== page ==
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On the other side of an unassuming doorway in Hong Kong’s busy downtown district of Sheung Wan, a team of people work tirelessly to bring together young people from different corners of the world.
Founded by two Yale University alumni who met during their time on campus, IvySpace is an online tutoring platform that provides students with a mentor from an elite American university.
“We want to bring academic subject tutoring, exam guidance and university application advice to the fingertips of students in Hong Kong and China in an affordable, accessible manner,” said co-founder Timothy Amson Kau. “You shouldn’t have to be in the top 1 per cent to get top-flight tutoring from respectable teachers.”
Initially, the start-up focused on mentoring students in Hong Kong and the mainland, but with the upcoming launch of IvySpace 2.0 – a revamped website and new mobile app – the company is going global.
Since IvySpace was founded in 2015, more than 10,000 students have been taught by its 200-plus active online tutors. Photo: Jonathan Wong
“There’s this perfect storm within China in terms of opacity and need,” said co-founder Christopher Chau Lyong-hwa. “There’s this idea in China right now about being a global citizen, and we are the vehicle to help make this aspiration come to fruition.”
After investigating the state of tutoring services in mainland China, Chau and Kau quit their respective jobs in finance. They were inspired by both the inaccessibility of reliable tutorial and advice platforms, and by the “bizarreness” of the fact that people were being taught by teachers who lacked first-hand exposure or even native English abilities.
“Our core ideology is that there’s no point in learning something from someone who hasn’t personally experienced and lived through what they are teaching,” Chau said.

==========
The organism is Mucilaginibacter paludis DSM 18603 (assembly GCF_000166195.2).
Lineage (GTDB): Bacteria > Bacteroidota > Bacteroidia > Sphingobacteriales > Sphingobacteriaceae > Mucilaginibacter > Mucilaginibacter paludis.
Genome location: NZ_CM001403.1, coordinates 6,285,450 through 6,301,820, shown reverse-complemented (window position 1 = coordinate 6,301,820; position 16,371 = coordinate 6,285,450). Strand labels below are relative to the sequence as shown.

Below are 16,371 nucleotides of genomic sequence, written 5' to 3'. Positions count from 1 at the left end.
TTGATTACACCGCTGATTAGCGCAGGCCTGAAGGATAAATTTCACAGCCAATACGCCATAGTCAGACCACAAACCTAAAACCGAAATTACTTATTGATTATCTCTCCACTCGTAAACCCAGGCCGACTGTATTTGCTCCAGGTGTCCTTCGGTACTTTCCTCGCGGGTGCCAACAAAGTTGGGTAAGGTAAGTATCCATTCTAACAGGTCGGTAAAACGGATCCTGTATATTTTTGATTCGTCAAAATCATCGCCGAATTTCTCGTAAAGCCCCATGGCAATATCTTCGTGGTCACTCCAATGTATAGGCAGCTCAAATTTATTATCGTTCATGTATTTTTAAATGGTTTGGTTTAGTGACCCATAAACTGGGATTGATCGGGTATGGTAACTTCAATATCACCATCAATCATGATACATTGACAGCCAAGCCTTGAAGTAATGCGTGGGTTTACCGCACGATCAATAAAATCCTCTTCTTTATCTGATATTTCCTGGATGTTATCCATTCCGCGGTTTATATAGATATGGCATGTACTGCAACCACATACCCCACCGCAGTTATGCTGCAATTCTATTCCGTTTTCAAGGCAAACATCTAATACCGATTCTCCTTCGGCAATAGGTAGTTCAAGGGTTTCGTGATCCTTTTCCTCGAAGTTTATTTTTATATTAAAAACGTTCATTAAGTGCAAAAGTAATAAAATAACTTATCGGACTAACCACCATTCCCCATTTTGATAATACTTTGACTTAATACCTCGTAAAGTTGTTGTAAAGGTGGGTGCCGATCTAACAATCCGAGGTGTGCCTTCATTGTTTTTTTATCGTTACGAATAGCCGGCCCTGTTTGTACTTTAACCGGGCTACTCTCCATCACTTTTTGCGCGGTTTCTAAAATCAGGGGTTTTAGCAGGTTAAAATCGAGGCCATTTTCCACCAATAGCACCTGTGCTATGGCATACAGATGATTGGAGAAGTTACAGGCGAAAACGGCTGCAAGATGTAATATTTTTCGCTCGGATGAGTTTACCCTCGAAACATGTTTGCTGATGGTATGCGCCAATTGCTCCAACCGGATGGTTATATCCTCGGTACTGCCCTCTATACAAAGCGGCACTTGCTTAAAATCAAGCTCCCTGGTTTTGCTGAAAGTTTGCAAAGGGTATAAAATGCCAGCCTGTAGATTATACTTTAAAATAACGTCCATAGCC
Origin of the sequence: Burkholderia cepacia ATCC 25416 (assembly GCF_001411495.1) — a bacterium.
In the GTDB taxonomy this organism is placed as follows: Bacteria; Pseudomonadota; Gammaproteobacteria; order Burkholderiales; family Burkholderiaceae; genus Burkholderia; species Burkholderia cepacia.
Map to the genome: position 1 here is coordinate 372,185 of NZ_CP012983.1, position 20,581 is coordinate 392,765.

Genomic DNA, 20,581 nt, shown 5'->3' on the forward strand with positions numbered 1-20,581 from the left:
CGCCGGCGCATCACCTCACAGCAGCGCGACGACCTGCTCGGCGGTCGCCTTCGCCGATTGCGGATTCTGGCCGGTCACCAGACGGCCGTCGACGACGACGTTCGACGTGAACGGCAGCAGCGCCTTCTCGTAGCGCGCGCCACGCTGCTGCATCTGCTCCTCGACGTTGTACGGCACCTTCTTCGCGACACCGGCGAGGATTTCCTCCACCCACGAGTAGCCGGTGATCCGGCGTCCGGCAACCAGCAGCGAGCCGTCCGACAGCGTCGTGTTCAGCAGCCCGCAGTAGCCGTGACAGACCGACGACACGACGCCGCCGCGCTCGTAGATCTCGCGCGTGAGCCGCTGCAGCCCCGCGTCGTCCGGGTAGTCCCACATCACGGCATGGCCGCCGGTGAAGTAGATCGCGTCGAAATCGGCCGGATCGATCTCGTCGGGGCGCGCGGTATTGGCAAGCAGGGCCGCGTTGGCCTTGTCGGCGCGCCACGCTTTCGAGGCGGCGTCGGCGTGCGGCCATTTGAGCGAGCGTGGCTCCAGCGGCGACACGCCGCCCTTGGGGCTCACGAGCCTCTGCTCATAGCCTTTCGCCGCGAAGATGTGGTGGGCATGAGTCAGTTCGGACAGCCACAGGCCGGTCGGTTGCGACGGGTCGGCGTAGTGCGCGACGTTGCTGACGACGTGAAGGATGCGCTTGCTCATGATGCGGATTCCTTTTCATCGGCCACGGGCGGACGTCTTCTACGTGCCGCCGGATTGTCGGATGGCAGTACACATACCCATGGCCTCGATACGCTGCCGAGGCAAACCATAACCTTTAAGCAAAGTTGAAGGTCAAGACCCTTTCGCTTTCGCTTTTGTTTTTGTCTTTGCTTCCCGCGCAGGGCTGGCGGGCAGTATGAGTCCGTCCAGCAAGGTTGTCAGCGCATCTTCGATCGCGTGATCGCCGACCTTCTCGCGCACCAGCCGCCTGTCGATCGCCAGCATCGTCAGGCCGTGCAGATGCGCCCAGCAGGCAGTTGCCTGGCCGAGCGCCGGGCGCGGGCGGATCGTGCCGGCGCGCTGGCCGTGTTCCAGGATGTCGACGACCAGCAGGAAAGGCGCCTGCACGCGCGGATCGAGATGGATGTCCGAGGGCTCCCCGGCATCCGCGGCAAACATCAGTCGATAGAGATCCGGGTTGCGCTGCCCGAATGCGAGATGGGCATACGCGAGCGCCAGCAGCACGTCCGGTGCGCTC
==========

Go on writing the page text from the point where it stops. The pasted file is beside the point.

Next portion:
From left: IvySpace chief executive Terence Wong, founding partner Caroline Hsiao Van, and co-founders Christopher Chau and Timothy Amson Kau. Photo: Jonathan Wong
Since its founding in 2015, over 10,000 students have been taught by the 200-plus active online tutors. The mentors represent more than 97 different majors and 60 different minor subjects.
“Any kind of interest can be met with our level of diversity,” said IvySpace chief executive Terence Wong Yeuk-hang. “If I wanted my daughter to have a female mentor who matched her interests academically and extracurricularly, the odds are we already have the perfect mentor for her.”
IvySpace not only aims to generate academic guidance for its users, but also bridge the cultural gap between its East Asian users and their Western counterparts.
“The kids who do make it overseas are often faced with a huge cultural gap both in terms of day-to-day life, and in their approach to academics,” said founding partner Caroline Hsiao Van. “We want our students and mentors to form unforgettable friendships and bonds, and through that, aid our students in comprehending the cultural disparity.”
“It’s not just about tutoring, or even mentoring,” Kau said. “It’s about finding someone the student relates to, who they look up to and who can guide them – like an older brother or sister.”